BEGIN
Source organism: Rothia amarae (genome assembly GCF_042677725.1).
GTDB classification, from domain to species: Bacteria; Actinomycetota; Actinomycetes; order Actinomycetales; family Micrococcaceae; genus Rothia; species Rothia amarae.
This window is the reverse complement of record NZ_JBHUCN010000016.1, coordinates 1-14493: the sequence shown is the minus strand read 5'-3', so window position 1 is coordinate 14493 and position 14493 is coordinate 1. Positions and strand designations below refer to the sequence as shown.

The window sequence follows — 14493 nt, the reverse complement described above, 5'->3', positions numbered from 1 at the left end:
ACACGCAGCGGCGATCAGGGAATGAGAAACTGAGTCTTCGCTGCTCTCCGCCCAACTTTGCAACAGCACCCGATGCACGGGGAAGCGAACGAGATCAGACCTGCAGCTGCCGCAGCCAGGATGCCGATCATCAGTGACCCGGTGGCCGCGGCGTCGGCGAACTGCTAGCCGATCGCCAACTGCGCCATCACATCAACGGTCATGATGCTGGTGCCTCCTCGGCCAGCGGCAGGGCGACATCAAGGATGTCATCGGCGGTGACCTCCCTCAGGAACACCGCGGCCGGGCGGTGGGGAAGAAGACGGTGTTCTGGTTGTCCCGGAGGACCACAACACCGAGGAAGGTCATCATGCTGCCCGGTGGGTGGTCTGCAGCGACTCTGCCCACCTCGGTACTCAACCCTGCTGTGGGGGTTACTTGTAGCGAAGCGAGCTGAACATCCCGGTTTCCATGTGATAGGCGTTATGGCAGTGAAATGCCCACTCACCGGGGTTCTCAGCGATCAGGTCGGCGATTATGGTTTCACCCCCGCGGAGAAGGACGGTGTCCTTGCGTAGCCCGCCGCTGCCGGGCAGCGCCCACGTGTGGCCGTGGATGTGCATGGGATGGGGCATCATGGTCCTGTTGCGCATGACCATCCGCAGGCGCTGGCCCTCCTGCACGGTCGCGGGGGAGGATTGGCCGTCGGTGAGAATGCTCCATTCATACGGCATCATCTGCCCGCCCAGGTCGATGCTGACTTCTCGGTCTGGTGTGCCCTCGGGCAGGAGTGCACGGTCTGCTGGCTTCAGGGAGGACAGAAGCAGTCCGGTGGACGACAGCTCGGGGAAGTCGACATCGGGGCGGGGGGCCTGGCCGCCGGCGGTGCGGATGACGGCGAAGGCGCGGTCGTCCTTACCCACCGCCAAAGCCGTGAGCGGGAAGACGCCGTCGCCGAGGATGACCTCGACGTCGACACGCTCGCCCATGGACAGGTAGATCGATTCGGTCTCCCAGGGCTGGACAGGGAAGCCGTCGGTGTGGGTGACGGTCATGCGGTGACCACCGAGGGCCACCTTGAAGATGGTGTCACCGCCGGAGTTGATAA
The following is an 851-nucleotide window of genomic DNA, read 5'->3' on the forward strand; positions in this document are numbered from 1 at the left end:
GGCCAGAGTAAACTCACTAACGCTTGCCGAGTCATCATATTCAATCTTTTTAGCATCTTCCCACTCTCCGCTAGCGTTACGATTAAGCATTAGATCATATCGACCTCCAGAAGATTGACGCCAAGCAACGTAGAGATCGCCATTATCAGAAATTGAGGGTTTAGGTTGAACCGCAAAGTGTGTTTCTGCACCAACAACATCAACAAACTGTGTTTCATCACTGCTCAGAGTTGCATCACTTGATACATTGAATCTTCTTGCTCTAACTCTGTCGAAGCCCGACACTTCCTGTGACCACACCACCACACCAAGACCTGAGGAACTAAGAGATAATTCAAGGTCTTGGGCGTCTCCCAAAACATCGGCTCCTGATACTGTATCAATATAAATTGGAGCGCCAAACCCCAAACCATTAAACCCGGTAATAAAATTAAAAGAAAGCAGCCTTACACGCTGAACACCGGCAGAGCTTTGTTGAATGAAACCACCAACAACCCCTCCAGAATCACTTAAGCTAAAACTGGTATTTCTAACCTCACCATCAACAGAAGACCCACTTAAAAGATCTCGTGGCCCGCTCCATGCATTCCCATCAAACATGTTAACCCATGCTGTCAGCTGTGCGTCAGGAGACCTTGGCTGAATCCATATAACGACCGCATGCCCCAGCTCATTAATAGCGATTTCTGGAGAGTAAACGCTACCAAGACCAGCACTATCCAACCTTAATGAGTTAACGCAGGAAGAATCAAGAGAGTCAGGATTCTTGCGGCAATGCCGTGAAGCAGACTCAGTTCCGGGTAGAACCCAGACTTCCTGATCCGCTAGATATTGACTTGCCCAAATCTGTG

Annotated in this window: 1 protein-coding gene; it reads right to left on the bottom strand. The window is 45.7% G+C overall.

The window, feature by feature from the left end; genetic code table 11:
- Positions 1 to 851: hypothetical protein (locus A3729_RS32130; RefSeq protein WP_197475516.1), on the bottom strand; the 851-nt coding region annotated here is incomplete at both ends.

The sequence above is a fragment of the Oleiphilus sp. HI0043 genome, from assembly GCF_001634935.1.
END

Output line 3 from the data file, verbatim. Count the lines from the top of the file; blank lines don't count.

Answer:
This window is the reverse complement of record NZ_JBHUCN010000016.1, coordinates 1-14493: the sequence shown is the minus strand read 5'-3', so window position 1 is coordinate 14493 and position 14493 is coordinate 1. Positions and strand designations below refer to the sequence as shown.